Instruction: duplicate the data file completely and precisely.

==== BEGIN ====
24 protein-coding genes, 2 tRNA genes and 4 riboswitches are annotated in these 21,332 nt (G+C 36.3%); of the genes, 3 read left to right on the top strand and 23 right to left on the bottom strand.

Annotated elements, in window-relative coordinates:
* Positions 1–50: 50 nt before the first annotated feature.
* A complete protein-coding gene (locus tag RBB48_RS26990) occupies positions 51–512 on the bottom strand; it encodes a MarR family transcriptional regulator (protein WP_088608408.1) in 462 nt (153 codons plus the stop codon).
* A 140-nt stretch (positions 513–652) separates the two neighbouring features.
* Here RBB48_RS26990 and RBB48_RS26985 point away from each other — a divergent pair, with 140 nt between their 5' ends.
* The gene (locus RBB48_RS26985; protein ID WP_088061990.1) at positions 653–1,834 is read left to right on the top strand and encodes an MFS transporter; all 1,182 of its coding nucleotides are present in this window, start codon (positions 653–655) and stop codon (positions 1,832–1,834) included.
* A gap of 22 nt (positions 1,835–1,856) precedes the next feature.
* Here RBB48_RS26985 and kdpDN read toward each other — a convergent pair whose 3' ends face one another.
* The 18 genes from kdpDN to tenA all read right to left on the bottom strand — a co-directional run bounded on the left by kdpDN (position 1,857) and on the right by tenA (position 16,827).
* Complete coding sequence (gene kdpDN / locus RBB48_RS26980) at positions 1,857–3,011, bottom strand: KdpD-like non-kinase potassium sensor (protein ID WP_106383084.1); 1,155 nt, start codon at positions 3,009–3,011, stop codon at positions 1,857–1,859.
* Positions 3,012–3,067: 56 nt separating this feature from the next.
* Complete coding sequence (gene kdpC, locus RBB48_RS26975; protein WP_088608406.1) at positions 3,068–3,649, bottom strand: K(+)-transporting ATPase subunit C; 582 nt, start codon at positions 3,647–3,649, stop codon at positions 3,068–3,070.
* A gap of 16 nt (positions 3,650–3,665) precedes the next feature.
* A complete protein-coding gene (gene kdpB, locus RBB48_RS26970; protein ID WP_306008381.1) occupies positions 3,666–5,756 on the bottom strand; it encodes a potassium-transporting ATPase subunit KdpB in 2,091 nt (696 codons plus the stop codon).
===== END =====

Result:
24 protein-coding genes, 2 tRNA genes and 4 riboswitches are annotated in these 21,332 nt (G+C 36.3%); of the genes, 3 read left to right on the top strand and 23 right to left on the bottom strand.

Annotated elements, in window-relative coordinates:
* Positions 1–50: 50 nt before the first annotated feature.
* A complete protein-coding gene (locus tag RBB48_RS26990) occupies positions 51–512 on the bottom strand; it encodes a MarR family transcriptional regulator (protein WP_088608408.1) in 462 nt (153 codons plus the stop codon).
* A 140-nt stretch (positions 513–652) separates the two neighbouring features.
* Here RBB48_RS26990 and RBB48_RS26985 point away from each other — a divergent pair, with 140 nt between their 5' ends.
* The gene (locus RBB48_RS26985; protein ID WP_088061990.1) at positions 653–1,834 is read left to right on the top strand and encodes an MFS transporter; all 1,182 of its coding nucleotides are present in this window, start codon (positions 653–655) and stop codon (positions 1,832–1,834) included.
* A gap of 22 nt (positions 1,835–1,856) precedes the next feature.
* Here RBB48_RS26985 and kdpDN read toward each other — a convergent pair whose 3' ends face one another.
* The 18 genes from kdpDN to tenA all read right to left on the bottom strand — a co-directional run bounded on the left by kdpDN (position 1,857) and on the right by tenA (position 16,827).
* Complete coding sequence (gene kdpDN / locus RBB48_RS26980) at positions 1,857–3,011, bottom strand: KdpD-like non-kinase potassium sensor (protein ID WP_106383084.1); 1,155 nt, start codon at positions 3,009–3,011, stop codon at positions 1,857–1,859.
* Positions 3,012–3,067: 56 nt separating this feature from the next.
* Complete coding sequence (gene kdpC, locus RBB48_RS26975; protein WP_088608406.1) at positions 3,068–3,649, bottom strand: K(+)-transporting ATPase subunit C; 582 nt, start codon at positions 3,647–3,649, stop codon at positions 3,068–3,070.
* A gap of 16 nt (positions 3,650–3,665) precedes the next feature.
* A complete protein-coding gene (gene kdpB, locus RBB48_RS26970; protein ID WP_306008381.1) occupies positions 3,666–5,756 on the bottom strand; it encodes a potassium-transporting ATPase subunit KdpB in 2,091 nt (696 codons plus the stop codon).